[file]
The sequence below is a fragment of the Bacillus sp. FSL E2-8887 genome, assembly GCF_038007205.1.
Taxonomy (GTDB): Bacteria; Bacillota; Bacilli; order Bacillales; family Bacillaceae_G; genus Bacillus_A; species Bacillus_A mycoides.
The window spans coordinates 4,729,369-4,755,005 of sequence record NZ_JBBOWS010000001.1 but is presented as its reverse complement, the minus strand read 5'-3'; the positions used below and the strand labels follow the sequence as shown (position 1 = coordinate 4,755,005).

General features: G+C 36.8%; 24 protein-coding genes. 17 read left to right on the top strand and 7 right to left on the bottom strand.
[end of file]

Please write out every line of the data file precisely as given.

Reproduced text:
The sequence below is a fragment of the Bacillus sp. FSL E2-8887 genome, assembly GCF_038007205.1.
Taxonomy (GTDB): Bacteria; Bacillota; Bacilli; order Bacillales; family Bacillaceae_G; genus Bacillus_A; species Bacillus_A mycoides.
The window spans coordinates 4,729,369-4,755,005 of sequence record NZ_JBBOWS010000001.1 but is presented as its reverse complement, the minus strand read 5'-3'; the positions used below and the strand labels follow the sequence as shown (position 1 = coordinate 4,755,005).

General features: G+C 36.8%; 24 protein-coding genes. 17 read left to right on the top strand and 7 right to left on the bottom strand.